Mustafa Akıncı in Brussels

Mustafa Akıncı in Brussels

Marc Pierini*
Worried as they are by terrorist threats, Ukraine’s future and the Grexit saga, European citizens may not have paid much attention to Mustafa Akıncı’s visit to the EU institutions last week. True, the Northern Cyprus leader heads a country that is not officially recognized by the EU, nor is it a member of the U.N. Yet, his visit was a genuine turning point on the difficult road to an irreversible settlement in Cyprus.

Had it been a head of state’s official visit, it could not have been more packed: Mustafa Akıncı met the President of the European Council, Donald Tusk; the President of the Commission, Jean-Claude Juncker; Commissioner Johannes Hahn; High-representative Federica Mogherini; European Parliament President Martin Schulz; the presidents of the main political groups in the European Parliament; and the European Economic and Social Committee, as well as the press and think tanks. The mere program was an acknowledgement of Akıncı’s political standing and an appreciation of his commitment to a political solution on the divided island. His strong pledge to arrive at a solution and the clarity of his arguments did the rest.

The EU political establishment has already been impressed by the first moves during the past few weeks since Mustafa Akıncı and Nicos Anastasiades started meeting: The opening of two new crossings on top of the existing seven; technical improvements for mobile phones, electricity connections and harmonization of radio frequencies; better cooperation between business circles; joint cultural events on both sides of the green line; progress between the two negotiators; and, above all, strong commitment at political level on both sides. Positive psychological perceptions have already been introduced by the two leaders.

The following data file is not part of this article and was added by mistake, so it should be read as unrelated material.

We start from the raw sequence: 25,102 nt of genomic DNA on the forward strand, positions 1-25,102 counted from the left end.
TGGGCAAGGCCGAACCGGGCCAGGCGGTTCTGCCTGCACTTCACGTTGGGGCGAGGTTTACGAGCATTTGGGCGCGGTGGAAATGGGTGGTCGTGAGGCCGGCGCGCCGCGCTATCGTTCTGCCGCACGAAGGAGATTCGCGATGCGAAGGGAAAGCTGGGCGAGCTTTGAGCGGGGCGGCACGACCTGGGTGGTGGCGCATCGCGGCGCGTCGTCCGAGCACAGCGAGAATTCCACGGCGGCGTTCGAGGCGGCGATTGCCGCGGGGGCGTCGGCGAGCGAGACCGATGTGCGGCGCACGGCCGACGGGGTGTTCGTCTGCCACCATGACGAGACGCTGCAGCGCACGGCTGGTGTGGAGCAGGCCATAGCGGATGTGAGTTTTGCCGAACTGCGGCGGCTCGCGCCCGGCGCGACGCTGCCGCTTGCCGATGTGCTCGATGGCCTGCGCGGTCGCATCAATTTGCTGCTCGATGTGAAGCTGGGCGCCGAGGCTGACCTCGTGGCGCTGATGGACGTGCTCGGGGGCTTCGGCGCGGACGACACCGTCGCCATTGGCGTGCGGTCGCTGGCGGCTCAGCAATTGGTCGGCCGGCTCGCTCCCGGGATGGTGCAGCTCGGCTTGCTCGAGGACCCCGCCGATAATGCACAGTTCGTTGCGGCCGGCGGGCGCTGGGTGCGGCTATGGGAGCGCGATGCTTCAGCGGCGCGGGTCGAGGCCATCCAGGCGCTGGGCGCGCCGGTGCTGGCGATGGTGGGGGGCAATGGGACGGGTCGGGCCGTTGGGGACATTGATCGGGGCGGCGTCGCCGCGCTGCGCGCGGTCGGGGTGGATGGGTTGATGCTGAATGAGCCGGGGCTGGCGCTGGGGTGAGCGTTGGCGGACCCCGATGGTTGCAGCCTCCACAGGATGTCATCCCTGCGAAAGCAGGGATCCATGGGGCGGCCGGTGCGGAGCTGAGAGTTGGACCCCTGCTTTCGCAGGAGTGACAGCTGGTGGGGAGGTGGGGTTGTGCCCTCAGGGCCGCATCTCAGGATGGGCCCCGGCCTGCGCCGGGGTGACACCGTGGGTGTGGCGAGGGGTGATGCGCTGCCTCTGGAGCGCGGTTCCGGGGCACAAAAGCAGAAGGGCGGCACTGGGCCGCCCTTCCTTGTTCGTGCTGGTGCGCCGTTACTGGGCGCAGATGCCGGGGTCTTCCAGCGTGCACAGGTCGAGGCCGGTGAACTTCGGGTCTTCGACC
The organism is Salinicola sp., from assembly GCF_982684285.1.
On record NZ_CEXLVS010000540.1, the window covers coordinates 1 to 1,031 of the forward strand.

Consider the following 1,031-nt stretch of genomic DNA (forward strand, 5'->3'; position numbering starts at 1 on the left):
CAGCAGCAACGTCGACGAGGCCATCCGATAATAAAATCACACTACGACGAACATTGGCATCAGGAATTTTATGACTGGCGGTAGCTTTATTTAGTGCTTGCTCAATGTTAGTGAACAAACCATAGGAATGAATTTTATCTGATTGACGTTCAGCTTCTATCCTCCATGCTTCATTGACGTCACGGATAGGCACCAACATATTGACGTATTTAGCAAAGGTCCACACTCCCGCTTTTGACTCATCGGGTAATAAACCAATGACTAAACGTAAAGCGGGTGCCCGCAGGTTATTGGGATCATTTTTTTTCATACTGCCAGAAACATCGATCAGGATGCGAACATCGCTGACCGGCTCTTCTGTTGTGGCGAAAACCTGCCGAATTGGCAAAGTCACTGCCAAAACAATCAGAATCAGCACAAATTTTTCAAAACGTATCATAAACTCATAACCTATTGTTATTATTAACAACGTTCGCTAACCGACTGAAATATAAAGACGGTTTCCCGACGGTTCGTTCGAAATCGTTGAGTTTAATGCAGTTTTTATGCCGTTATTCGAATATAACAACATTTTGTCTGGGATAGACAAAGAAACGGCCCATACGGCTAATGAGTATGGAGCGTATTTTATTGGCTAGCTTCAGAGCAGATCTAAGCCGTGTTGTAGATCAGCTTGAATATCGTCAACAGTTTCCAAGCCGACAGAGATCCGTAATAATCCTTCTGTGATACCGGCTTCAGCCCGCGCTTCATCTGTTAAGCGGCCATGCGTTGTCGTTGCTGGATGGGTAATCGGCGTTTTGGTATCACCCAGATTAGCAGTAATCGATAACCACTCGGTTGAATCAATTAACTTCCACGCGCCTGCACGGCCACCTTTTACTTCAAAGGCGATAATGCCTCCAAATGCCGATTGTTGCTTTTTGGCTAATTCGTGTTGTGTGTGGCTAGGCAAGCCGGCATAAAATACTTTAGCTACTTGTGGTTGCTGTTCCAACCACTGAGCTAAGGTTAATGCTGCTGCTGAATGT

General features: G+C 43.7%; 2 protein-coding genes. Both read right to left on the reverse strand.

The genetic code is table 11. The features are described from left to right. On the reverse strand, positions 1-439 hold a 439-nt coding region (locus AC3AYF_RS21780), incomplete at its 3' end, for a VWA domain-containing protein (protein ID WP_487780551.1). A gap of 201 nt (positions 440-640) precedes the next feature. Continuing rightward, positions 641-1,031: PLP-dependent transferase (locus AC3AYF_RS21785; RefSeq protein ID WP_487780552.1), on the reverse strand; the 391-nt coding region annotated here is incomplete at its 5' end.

During his visit, Mustafa Akıncı reiterated that while the EU is not – and cannot be – a part of the negotiation, EU support is crucial to Northern Cyprus in order to be ready for the day a bi-zonal, bi-communal Cypriot federation will become a member of the Union. On that historic day, not only should the agreement be compatible with EU rules, but the Turkish component of a Cyprus federation should also be able to absorb the EU “acquis,” if not overnight, but within an agreed timeframe. Hence Akıncı’s call for increased EU support for this technical process.

In EU institutions, no one is under any illusion: From property issues to the security sector, from the management of energy resources to the exact delineation of the federal system, the road to an irreversible agreement on Cyprus’ reunification is fraught with hurdles. But it is fair to say that for the first time the EU political leadership has perceived a strong, clearly expressed, and genuine commitment from a Northern Cypriot politician elected last April on a “reunification ticket.”

Seen from Brussels, this is a most welcome development coming from a region hitting the headlines with somber news such as the Greek financial crisis, the Syria and Iraq conundrums, and the refugee emergency. Even more importantly, the sense that a Cypriot-led process is under way between politicians who see themselves as future partners, not as enemies, went a long way to persuading EU leaders that a new opportunity had emerged and that it deserved their full support.

A solution to the island’s division will also be good news for Turkey, which for more than 40 years has been part of the political stalemate. The economic boom that can be expected after reunification will benefit Turkey’s economy more than any other. In addition, Turkey’s support for the agreement that will hopefully be reached by the two parties will improve its image worldwide. Even more importantly, the agreement, followed by the establishment of diplomatic relations between Cyprus and Turkey, will clear the latter’s own accession negotiations of many of its current hurdles. Finally, the Turkish language will become an official EU language.

In diplomatic parlance, the expression “win-win solution” is a wishful term that often does not correspond to political realities. But this time around, these words may make real sense for the people of the island, for Greece and Turkey, for the EU and the region. No effort should be spared in supporting the current process.

*Marc Pierini is a former EU career diplomat and a scholar at Carnegie Europe